Consulting success in the next few years will largely be determined by digital marketing and niche focus.

The “High Growth Study 2021 for All Professional Service”, from Hinge Research Institute, found that business lead generation from digital promotion increased by 18% in one year. Digital sources now produce 40% of leads.

In addition, the “High Growth Study” showed leads from digital sources are more profitable. 45% of high profit (>25%) leads came from digital sources. 36.2% of consulting firms surveyed use some form of digital lead generation. Networking on social media was the largest form at 41.5% followed by email marketing campaigns at 34.4%.

Multiple modules in our course guide independent consultants through the step-by-step processes to build automated marketing machines that generate a steady flow of leads with only a few hours work per week.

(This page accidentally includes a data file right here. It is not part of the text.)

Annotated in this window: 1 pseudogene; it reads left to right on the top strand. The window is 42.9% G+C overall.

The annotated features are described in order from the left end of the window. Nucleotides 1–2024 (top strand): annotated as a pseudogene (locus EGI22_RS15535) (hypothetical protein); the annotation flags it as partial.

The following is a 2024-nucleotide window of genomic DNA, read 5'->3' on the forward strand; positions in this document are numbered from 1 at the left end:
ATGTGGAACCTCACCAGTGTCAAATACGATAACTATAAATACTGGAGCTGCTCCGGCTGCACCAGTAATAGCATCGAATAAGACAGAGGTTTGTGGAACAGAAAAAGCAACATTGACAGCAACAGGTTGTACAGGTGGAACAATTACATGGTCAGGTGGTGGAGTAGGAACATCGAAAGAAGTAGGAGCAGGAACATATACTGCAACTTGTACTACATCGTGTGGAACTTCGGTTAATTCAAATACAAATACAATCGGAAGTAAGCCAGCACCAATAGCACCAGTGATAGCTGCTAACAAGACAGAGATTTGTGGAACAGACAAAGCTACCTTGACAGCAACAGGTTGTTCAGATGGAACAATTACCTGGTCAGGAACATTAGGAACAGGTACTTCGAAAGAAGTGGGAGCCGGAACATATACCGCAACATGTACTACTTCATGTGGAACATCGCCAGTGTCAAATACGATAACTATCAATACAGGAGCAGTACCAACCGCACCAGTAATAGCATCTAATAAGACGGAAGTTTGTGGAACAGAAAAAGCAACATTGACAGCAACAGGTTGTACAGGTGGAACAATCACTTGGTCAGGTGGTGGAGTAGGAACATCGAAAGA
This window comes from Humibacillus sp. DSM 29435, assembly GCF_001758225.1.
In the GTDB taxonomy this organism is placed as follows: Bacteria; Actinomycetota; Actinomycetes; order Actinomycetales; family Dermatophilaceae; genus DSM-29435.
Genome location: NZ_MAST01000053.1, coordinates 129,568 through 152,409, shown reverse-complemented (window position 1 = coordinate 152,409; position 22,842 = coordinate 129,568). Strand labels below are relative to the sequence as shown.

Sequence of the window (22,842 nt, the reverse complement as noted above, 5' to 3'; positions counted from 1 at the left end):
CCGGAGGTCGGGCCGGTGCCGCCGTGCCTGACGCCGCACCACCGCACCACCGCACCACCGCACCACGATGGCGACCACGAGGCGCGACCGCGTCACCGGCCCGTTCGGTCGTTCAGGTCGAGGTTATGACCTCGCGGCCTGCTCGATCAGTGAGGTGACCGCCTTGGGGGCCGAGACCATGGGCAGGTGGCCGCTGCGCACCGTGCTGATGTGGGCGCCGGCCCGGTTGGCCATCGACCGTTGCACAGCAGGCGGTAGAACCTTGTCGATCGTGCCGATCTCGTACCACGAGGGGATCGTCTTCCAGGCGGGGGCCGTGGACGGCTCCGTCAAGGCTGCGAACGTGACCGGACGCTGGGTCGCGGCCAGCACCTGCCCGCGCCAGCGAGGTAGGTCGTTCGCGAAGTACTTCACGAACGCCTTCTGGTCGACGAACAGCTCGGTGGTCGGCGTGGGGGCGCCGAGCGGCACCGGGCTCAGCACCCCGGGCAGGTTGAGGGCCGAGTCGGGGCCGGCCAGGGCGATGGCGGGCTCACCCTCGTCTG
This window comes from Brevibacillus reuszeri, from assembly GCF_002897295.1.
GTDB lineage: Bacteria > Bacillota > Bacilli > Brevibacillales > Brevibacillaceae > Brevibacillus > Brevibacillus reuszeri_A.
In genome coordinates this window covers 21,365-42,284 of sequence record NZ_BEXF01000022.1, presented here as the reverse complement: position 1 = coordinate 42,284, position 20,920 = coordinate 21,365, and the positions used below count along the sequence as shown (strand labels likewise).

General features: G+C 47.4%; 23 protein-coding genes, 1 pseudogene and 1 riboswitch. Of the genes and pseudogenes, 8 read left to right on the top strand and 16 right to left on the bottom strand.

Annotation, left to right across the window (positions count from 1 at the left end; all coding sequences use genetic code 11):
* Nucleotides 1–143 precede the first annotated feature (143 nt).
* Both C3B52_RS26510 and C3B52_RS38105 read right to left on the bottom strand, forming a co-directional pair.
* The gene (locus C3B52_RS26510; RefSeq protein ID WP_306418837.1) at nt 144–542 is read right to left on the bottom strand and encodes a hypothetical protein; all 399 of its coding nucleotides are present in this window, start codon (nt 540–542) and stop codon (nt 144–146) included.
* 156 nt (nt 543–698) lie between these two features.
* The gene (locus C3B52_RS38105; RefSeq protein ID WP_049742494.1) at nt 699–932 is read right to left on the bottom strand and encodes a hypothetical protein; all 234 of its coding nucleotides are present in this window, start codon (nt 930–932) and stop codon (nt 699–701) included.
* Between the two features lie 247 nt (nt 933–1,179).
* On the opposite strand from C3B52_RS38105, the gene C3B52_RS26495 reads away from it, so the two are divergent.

The third course module, “Promoting Your Consulting Services”, describes what you need for a promotional foundation. Later course modules take our consultants step-by-step through building a semi-automated promotion system. Build it once, spend a couple of hours a week, and it generates a list of qualified leads.

The course instructor, Ron Person, has consulted to and taught digital marketing to Fortune 1000 and Global 1000 companies such as ExxonMobil, Microsoft, International Harvester, MaryKay, and more.

The rate of quality client acquisition from face-to-face networking cannot compete with good digital marketing and promotion.
-Ron Person

Underpricing Yourself